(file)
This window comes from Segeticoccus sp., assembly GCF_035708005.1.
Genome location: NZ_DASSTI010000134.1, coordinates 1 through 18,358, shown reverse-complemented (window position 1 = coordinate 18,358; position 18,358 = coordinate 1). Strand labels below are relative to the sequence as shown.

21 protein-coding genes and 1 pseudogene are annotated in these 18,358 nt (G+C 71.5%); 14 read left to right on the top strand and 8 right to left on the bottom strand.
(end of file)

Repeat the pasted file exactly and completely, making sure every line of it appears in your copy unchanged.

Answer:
This window comes from Segeticoccus sp., assembly GCF_035708005.1.
Genome location: NZ_DASSTI010000134.1, coordinates 1 through 18,358, shown reverse-complemented (window position 1 = coordinate 18,358; position 18,358 = coordinate 1). Strand labels below are relative to the sequence as shown.

21 protein-coding genes and 1 pseudogene are annotated in these 18,358 nt (G+C 71.5%); 14 read left to right on the top strand and 8 right to left on the bottom strand.